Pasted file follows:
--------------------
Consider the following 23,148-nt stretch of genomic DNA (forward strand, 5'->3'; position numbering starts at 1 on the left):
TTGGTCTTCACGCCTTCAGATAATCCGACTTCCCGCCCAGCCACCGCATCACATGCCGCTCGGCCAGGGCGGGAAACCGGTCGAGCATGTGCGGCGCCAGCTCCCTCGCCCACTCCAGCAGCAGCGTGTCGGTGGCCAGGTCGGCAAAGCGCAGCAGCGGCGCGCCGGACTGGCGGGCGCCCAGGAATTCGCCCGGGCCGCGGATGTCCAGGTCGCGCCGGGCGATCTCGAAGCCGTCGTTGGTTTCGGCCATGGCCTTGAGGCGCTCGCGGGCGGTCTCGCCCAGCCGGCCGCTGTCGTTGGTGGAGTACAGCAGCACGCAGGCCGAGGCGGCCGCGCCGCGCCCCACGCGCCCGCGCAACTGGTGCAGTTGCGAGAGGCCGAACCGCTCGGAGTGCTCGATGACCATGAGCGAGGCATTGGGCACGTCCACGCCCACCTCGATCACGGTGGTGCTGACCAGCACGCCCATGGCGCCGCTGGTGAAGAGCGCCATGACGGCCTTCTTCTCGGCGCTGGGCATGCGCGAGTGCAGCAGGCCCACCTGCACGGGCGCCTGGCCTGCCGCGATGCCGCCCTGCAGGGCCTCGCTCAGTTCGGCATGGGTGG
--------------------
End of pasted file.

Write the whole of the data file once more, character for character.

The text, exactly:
Consider the following 23,148-nt stretch of genomic DNA (forward strand, 5'->3'; position numbering starts at 1 on the left):
TTGGTCTTCACGCCTTCAGATAATCCGACTTCCCGCCCAGCCACCGCATCACATGCCGCTCGGCCAGGGCGGGAAACCGGTCGAGCATGTGCGGCGCCAGCTCCCTCGCCCACTCCAGCAGCAGCGTGTCGGTGGCCAGGTCGGCAAAGCGCAGCAGCGGCGCGCCGGACTGGCGGGCGCCCAGGAATTCGCCCGGGCCGCGGATGTCCAGGTCGCGCCGGGCGATCTCGAAGCCGTCGTTGGTTTCGGCCATGGCCTTGAGGCGCTCGCGGGCGGTCTCGCCCAGCCGGCCGCTGTCGTTGGTGGAGTACAGCAGCACGCAGGCCGAGGCGGCCGCGCCGCGCCCCACGCGCCCGCGCAACTGGTGCAGTTGCGAGAGGCCGAACCGCTCGGAGTGCTCGATGACCATGAGCGAGGCATTGGGCACGTCCACGCCCACCTCGATCACGGTGGTGCTGACCAGCACGCCCATGGCGCCGCTGGTGAAGAGCGCCATGACGGCCTTCTTCTCGGCGCTGGGCATGCGCGAGTGCAGCAGGCCCACCTGCACGGGCGCCTGGCCTGCCGCGATGCCGCCCTGCAGGGCCTCGCTCAGTTCGGCATGGGTGG